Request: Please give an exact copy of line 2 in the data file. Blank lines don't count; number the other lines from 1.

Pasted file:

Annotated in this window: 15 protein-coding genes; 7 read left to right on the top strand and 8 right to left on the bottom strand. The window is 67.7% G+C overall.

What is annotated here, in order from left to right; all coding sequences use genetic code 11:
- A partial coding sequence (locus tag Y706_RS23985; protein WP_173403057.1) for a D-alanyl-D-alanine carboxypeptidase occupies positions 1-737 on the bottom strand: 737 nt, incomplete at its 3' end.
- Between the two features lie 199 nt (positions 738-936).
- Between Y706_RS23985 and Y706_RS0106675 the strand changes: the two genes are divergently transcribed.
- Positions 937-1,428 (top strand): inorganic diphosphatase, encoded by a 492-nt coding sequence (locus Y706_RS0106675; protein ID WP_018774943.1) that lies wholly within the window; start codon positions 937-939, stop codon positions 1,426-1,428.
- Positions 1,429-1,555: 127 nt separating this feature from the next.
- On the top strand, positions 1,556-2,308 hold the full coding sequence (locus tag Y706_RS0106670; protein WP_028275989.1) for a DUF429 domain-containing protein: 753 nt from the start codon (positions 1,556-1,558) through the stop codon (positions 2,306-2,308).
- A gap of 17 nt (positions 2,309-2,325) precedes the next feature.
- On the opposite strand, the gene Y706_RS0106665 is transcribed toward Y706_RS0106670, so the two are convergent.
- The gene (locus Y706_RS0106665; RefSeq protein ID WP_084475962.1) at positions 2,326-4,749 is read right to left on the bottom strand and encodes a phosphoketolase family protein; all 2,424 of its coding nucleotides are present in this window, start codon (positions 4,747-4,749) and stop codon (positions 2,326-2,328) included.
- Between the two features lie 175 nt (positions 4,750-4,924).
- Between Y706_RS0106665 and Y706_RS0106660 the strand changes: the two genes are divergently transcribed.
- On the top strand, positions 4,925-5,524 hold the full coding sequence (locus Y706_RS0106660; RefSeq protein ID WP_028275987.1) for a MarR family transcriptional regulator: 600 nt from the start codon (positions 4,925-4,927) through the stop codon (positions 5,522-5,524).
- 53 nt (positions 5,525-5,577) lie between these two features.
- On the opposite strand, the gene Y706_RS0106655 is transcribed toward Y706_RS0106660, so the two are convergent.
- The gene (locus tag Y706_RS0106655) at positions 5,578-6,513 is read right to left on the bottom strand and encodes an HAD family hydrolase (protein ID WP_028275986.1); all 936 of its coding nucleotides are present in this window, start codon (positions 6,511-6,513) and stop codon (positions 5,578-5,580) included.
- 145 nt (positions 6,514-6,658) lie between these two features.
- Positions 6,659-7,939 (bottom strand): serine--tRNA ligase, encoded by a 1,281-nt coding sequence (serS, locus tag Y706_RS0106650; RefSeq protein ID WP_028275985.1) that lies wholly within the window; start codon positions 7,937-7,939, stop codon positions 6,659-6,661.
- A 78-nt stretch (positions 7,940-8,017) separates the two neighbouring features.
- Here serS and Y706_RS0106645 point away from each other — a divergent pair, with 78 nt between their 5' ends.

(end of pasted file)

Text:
What is annotated here, in order from left to right; all coding sequences use genetic code 11: